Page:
“So, the residents will get their money back within two-and-a-half years, and that’s the rationale,” he said. “But as far as allegations and connections, I have no idea where that comes from, and to put that up there in public you need to be more specific and it needs to be proven.”

The public commentary on the matter ended there.

But Commissioner Zodrow, who has been embroiled in a heated race for Seat 3 with opponent Damon Lister, brought the issue back up at the conclusion of the meeting.

Safety Harbor Commissioner Andy Zodrow.

During his Commission Report, Zodrow, who was the lone lawmaker to vote against the project, said he had ongoing concerns about a couple of aspects of the deal.

“I’m actually in favor of being able to use these funds for development agreements,” he said. “My issue with that development was the city just wasn’t nearly getting enough.”

Zodrow went on to say “that entire property is being paved over, every square inch. Every tree is being removed. I think the reduction in height was four feet from the absolute maximum…but nobody really ever maximizes it. You don’t ever get everything.

“So the fact that we reduced it four feet, to me, was very distressing, for that amount of money and I didn’t see a whole lot else that the city got out of it.”

Zodrow added that “fundamentally, he liked the project,” but he would have preferred the developer saved some trees and created more greenspace on the property; he then questioned how city staff agreed to allocate the CRA funds for the project.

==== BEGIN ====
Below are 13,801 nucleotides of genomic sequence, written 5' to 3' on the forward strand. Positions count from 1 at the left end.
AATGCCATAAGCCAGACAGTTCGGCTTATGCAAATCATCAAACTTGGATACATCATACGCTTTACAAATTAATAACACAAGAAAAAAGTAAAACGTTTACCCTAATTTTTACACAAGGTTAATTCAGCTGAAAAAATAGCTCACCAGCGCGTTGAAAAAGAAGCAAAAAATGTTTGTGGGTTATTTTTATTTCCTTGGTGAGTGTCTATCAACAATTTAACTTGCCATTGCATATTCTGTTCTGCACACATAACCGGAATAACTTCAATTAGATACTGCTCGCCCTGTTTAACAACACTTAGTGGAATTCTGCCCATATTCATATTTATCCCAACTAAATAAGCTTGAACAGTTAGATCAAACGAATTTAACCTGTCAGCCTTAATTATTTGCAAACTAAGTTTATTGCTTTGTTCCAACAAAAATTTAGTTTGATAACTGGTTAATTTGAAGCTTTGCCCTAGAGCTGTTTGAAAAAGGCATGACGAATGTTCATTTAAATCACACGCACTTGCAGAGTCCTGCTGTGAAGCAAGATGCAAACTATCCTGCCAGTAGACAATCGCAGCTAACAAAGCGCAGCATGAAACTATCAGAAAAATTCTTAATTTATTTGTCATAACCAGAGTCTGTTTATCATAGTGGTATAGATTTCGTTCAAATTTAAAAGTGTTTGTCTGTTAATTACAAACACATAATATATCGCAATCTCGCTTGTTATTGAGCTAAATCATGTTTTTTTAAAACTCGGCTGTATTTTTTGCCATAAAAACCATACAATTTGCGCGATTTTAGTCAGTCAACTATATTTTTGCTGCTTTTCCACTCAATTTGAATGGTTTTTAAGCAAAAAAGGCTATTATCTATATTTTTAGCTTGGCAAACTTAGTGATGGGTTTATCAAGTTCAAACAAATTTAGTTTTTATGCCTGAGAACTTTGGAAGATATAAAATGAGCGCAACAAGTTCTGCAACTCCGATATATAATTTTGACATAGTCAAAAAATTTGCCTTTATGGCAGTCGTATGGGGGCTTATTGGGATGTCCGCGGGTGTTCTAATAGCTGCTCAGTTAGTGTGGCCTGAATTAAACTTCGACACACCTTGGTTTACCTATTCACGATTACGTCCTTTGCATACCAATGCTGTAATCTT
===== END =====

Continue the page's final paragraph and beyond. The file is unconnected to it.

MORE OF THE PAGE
Safety Harbor City Manager Matt Spoor.

“For the Development Agreement for the Bay to Bay property, was the CRA funding based on the new building? he asked. “What did the city rely on as far as the code for using those funds?”

After City Manager Matt Spoor replied, “state law,” City Attorney Alan Zimmet explained the legalities of the process.

“It’s really Chapter 163 that authorizes use of the funds and the resolution that the County Commission adopted…that authorises the city to have a CRA to begin with and authorizes the uses for the funds,” he said. “And so, in my determination, the use of the funds was consistent with both the statue and the resolution.

Zimmet added “staff worked to determine why this project should get funds. I just made a determination that it was legal.”

Zodrow responded by saying “that’s what I wanted to hear” before delving into his disproval of the developer removing three oak trees on the property without paying into the city’s tree fund.

“The fact they’re not paying into the fund and they’re just gonna plant three new trees, I’m very concerned about that,” he said.

To which spoor replied, “Everything they did was within the Tree Ordinance.”

A look at the preliminary site plan for the Bay to Bay mixed-use project in downtown Safety Harbor. (Credit: Bay to Bay Properties)

When reached for comment after the meeting, Zodrow reiterated he wasn’t accusing anyone of wrongdoing.

“The most important comment I would like to make is I do not believe the City acted illegally or inappropriately in negotiating a development agreement with the developer of the Second Avenue property,” Zodrow said via email.

“I support the use of CRA funds for projects that support the downtown business and quality of Main Street, ie. for the public benefit. I encourage the staff to negotiate these agreements in good faith and at arms length with developers for the public benefit.”

He continued, “As I mentioned during the public hearing during the approval of the agreement, I felt the public benefit of the concessions made by the developer were not sufficient to support the amount of funds provided to the developer. There seems to be some confusion by people that the developer has an automatic right to build to the Land Development Code provisions. That is not true. There are other considerations the City Commission must find to support the approval of land use decisions such at the Second Avenue development. Among them is the finding the project is compatible with adjacent land uses.